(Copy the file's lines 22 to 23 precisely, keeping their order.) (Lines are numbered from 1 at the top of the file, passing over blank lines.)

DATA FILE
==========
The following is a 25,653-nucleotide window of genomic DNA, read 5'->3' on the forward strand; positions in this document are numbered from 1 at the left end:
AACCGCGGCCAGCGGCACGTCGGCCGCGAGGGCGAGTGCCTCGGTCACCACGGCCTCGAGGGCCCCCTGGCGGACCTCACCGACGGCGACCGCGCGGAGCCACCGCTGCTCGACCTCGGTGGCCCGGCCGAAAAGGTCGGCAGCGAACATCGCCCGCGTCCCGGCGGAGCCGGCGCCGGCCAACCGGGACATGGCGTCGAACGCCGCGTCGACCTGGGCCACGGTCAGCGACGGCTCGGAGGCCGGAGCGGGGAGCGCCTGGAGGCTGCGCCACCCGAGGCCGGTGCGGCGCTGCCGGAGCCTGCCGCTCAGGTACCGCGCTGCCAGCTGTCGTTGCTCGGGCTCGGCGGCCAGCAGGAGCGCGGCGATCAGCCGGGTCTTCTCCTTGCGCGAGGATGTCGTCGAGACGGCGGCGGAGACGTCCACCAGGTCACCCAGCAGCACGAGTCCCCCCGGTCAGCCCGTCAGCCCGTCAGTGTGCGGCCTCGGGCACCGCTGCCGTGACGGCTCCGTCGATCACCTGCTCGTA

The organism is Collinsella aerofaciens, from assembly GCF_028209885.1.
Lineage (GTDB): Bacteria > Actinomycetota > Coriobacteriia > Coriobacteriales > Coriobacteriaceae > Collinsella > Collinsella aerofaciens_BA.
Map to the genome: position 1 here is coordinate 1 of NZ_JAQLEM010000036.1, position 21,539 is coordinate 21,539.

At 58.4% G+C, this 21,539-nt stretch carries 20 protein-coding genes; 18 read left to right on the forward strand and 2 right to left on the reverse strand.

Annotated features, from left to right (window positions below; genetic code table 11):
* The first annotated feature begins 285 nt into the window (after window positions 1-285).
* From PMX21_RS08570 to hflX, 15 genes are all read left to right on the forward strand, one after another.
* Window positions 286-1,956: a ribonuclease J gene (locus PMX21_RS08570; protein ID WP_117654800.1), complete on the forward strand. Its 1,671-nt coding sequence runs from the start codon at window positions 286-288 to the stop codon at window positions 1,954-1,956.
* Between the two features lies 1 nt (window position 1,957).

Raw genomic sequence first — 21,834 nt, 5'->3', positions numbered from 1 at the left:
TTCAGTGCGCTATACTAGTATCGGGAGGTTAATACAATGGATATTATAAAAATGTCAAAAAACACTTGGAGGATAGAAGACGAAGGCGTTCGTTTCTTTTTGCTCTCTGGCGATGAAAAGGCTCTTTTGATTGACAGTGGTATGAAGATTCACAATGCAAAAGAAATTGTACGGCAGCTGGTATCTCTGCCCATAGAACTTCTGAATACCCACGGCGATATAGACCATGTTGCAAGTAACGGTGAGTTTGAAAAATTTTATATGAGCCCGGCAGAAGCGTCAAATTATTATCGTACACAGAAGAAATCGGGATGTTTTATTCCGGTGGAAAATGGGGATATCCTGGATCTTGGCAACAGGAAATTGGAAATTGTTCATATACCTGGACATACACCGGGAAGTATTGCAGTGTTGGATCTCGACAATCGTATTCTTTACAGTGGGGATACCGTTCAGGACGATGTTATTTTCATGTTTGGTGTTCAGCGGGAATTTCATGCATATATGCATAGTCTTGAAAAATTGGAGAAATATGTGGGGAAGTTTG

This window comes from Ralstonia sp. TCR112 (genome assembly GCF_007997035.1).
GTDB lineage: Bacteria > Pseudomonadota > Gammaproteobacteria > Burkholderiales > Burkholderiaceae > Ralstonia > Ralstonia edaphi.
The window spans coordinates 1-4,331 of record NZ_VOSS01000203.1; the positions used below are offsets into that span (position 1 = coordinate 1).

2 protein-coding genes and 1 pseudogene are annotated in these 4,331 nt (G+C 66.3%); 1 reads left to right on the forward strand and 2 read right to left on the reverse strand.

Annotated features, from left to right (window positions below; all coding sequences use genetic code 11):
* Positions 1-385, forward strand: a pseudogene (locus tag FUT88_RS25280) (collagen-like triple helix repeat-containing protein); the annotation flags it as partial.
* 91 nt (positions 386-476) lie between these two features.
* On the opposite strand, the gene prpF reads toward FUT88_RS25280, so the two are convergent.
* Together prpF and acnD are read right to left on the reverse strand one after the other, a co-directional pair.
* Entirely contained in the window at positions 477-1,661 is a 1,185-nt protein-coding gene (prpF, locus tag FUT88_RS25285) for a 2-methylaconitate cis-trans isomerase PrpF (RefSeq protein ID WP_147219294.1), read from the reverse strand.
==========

* Together prpF and acnD are read right to left on the reverse strand one after the other, a co-directional pair.
* Entirely contained in the window at positions 477-1,661 is a 1,185-nt protein-coding gene (prpF, locus tag FUT88_RS25285) for a 2-methylaconitate cis-trans isomerase PrpF (RefSeq protein ID WP_147219294.1), read from the reverse strand.